~~Kitava's hunger is insatiable
EDIT for July 15, 2019: I'm just doing grunt work, really, and trying my best not to play POE. Mostly cleaning up text and hoping that cards make sense. One day the rules and a full set of cards will come out, but still have to playtest. It's really quiet and boring right now. Here's a card.
EDIT 2: Actually, here's two cards. Each of them are in their own little spoiler, because they take up a lot of room.
Blessing of God
Last edited by AUKL on Jul 15, 2019, 1:45:45 AM
on Jul 10, 2019, 1:01:21 AM
Would play :D
Keep on, nice idea, nice work!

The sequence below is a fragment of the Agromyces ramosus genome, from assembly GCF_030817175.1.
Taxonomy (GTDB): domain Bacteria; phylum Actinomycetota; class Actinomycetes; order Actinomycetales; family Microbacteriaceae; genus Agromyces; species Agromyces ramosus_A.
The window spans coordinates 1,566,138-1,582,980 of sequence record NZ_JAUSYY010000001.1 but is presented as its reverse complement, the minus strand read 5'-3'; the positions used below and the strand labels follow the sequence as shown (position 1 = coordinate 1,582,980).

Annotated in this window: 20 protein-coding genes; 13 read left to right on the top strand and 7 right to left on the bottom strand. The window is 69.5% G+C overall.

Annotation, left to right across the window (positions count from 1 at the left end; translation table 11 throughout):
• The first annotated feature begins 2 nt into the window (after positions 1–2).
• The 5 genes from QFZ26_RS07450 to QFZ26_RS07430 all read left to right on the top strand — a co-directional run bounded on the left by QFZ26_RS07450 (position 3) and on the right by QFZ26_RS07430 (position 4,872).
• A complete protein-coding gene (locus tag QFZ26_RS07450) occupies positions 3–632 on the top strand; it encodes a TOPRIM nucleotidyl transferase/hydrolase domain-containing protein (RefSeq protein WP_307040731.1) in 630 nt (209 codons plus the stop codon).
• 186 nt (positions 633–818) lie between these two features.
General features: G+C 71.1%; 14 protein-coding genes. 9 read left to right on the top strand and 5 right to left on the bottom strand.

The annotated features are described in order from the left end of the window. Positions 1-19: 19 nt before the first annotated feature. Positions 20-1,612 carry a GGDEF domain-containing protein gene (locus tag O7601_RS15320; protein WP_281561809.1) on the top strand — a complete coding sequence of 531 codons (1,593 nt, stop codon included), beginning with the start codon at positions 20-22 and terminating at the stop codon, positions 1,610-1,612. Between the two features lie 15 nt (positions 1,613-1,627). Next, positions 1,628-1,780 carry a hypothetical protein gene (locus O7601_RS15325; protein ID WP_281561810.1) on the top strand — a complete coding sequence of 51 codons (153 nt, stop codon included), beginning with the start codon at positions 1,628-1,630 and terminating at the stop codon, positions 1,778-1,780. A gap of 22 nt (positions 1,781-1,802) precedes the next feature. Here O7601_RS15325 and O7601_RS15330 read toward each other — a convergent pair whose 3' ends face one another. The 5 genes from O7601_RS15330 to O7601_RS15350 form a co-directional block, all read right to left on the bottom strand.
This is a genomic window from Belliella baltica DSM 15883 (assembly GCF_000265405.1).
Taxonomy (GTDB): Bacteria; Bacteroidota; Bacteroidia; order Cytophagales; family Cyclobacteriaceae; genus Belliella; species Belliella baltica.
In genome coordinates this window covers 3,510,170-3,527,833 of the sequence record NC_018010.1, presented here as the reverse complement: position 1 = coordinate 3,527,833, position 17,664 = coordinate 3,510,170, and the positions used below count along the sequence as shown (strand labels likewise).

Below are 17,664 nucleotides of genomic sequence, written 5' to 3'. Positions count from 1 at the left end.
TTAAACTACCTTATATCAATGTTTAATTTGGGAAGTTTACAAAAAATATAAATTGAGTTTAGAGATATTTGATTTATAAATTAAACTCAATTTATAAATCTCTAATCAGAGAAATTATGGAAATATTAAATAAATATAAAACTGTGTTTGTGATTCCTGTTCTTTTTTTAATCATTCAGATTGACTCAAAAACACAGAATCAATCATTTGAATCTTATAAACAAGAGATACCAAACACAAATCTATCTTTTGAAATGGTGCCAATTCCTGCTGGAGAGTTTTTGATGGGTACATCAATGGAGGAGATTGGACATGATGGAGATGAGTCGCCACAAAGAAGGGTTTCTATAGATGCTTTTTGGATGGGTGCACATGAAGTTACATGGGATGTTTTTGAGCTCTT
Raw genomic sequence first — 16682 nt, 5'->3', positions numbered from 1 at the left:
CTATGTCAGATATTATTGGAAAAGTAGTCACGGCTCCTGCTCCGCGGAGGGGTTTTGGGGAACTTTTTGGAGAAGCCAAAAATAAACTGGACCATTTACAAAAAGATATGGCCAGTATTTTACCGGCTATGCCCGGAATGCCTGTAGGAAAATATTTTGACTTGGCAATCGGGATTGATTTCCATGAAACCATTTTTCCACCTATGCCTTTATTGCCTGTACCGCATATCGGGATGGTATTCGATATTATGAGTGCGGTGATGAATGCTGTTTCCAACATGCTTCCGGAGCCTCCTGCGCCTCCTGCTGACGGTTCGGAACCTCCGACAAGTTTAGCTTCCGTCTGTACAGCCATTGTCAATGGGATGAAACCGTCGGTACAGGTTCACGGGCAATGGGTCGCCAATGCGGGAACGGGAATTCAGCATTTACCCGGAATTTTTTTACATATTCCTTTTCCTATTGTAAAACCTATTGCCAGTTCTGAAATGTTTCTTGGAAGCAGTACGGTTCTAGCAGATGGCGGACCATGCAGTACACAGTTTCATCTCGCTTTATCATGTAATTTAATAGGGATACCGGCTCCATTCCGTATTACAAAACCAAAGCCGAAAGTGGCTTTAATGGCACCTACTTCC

~ Allways down to help and answer questions ~
on Jul 25, 2019, 6:19:36 AM
Wow, I completely dropped the ball on this, and I only remembered that I have to finish this after binging on Path of Exile for 41 hours of gameplay in a 72 hour period. Half of the cards are already typed up in Photoshop, the other half I've yet to do. Doesn't help that as soon as I wanted to finish this, my computer broke and I can't get into Windows any more. So, delayed by another week. It's the 23rd right now, and I really want to get the pre-alpha done by the new year. Definite deadline for before the new semester starts, I want to test it quickly if I can and then get a quick print run made.
Apparently there also was a card game from ExileCon, but I haven't seen it. From what my friend says, it's not even close to being like this game, especially in depth, but I'm still a tad concerned that I might have screwed myself by being super late.